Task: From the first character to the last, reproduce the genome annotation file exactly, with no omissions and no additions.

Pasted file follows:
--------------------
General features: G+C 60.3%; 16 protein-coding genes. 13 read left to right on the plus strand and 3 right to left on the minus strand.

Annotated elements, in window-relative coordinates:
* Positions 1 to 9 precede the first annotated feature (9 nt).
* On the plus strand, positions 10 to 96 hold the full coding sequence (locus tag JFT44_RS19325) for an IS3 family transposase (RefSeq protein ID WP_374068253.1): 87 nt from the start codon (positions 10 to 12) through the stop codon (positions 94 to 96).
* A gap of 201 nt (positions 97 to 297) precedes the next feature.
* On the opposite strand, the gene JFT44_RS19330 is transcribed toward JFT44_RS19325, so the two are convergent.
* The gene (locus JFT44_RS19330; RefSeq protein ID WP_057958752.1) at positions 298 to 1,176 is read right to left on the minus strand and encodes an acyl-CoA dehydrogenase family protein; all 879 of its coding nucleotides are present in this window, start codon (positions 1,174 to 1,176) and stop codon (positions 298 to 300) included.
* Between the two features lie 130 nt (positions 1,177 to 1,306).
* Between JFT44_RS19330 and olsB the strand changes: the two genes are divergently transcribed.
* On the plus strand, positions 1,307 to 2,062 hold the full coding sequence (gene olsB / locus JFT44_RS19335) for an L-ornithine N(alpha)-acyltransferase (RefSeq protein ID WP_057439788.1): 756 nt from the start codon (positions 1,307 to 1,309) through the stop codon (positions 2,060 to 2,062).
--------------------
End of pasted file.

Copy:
General features: G+C 60.3%; 16 protein-coding genes. 13 read left to right on the plus strand and 3 right to left on the minus strand.

Annotated elements, in window-relative coordinates:
* Positions 1 to 9 precede the first annotated feature (9 nt).
* On the plus strand, positions 10 to 96 hold the full coding sequence (locus tag JFT44_RS19325) for an IS3 family transposase (RefSeq protein ID WP_374068253.1): 87 nt from the start codon (positions 10 to 12) through the stop codon (positions 94 to 96).
* A gap of 201 nt (positions 97 to 297) precedes the next feature.
* On the opposite strand, the gene JFT44_RS19330 is transcribed toward JFT44_RS19325, so the two are convergent.
* The gene (locus JFT44_RS19330; RefSeq protein ID WP_057958752.1) at positions 298 to 1,176 is read right to left on the minus strand and encodes an acyl-CoA dehydrogenase family protein; all 879 of its coding nucleotides are present in this window, start codon (positions 1,174 to 1,176) and stop codon (positions 298 to 300) included.
* Between the two features lie 130 nt (positions 1,177 to 1,306).
* Between JFT44_RS19330 and olsB the strand changes: the two genes are divergently transcribed.
* On the plus strand, positions 1,307 to 2,062 hold the full coding sequence (gene olsB / locus JFT44_RS19335) for an L-ornithine N(alpha)-acyltransferase (RefSeq protein ID WP_057439788.1): 756 nt from the start codon (positions 1,307 to 1,309) through the stop codon (positions 2,060 to 2,062).